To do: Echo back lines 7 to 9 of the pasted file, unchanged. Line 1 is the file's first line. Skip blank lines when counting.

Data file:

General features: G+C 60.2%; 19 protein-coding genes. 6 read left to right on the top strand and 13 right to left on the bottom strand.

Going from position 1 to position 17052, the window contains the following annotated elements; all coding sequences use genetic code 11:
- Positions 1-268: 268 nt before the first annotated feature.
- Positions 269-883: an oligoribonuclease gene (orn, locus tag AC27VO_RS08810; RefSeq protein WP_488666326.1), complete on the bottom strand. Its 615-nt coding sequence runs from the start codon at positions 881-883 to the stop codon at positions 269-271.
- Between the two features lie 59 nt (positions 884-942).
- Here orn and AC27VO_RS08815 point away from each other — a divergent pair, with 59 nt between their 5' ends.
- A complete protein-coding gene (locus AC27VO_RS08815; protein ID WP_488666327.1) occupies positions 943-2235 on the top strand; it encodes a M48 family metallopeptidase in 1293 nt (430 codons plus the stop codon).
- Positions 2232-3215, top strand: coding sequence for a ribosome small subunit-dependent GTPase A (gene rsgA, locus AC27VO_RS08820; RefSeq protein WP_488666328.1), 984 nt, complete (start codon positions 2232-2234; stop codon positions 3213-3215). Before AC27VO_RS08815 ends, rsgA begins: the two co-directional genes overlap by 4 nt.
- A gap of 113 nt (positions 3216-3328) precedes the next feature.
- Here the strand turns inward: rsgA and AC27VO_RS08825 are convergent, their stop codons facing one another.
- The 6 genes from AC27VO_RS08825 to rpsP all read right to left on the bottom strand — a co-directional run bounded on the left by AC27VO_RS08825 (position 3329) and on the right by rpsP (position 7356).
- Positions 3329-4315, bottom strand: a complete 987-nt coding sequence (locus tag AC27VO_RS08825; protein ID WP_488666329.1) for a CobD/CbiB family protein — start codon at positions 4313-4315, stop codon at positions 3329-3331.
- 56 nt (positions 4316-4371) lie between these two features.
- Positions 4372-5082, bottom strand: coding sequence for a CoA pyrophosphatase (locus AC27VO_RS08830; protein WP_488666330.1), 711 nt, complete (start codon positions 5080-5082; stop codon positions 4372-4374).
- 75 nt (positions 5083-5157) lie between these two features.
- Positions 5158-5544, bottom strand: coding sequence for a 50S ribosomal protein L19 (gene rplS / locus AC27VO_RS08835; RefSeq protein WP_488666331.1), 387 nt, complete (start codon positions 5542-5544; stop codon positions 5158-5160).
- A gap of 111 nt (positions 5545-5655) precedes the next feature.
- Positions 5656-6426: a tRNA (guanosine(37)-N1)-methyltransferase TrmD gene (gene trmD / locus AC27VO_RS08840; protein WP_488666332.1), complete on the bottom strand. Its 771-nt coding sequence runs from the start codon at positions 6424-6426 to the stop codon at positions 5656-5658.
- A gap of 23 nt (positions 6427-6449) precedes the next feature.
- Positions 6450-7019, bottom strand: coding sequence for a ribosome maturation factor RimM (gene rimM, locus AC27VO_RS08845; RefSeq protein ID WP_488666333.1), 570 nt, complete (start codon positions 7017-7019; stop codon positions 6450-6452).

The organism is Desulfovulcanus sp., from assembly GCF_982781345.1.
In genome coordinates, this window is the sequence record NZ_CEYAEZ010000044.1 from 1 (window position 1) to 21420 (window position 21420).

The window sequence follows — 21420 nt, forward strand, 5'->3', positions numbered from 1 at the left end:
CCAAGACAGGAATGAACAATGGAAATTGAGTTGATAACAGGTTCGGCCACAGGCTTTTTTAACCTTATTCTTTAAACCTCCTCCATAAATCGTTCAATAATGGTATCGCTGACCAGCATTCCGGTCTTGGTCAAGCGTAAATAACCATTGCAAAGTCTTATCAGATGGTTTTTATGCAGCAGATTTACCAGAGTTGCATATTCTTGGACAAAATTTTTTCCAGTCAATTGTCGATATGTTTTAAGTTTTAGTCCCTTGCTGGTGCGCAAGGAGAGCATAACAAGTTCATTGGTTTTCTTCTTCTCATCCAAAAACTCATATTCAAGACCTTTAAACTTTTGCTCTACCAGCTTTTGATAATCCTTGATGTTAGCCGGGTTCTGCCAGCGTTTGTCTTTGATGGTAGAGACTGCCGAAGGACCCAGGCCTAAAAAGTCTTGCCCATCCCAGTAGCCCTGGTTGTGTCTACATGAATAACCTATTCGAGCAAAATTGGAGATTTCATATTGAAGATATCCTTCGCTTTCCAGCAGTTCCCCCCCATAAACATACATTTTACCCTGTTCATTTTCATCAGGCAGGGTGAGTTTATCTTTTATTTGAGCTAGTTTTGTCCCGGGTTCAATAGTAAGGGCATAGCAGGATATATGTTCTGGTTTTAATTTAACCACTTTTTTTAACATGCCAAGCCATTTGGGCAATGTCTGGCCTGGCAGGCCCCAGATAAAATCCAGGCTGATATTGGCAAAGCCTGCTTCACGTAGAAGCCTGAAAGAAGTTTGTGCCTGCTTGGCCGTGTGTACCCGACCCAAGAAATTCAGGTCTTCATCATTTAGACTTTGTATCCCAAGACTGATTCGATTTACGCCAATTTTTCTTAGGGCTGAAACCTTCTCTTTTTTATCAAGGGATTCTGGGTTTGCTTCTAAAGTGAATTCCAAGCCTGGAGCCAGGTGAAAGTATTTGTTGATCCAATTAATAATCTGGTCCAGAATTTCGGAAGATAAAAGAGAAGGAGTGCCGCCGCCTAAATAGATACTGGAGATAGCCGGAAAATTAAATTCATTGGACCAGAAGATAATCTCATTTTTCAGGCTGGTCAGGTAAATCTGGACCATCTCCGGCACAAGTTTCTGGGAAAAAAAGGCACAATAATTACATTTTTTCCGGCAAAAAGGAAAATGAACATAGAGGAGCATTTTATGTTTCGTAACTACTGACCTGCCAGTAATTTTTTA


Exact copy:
- A complete protein-coding gene (locus AC27VO_RS08815; protein ID WP_488666327.1) occupies positions 943-2235 on the top strand; it encodes a M48 family metallopeptidase in 1293 nt (430 codons plus the stop codon).
- Positions 2232-3215, top strand: coding sequence for a ribosome small subunit-dependent GTPase A (gene rsgA, locus AC27VO_RS08820; RefSeq protein WP_488666328.1), 984 nt, complete (start codon positions 2232-2234; stop codon positions 3213-3215). Before AC27VO_RS08815 ends, rsgA begins: the two co-directional genes overlap by 4 nt.
- A gap of 113 nt (positions 3216-3328) precedes the next feature.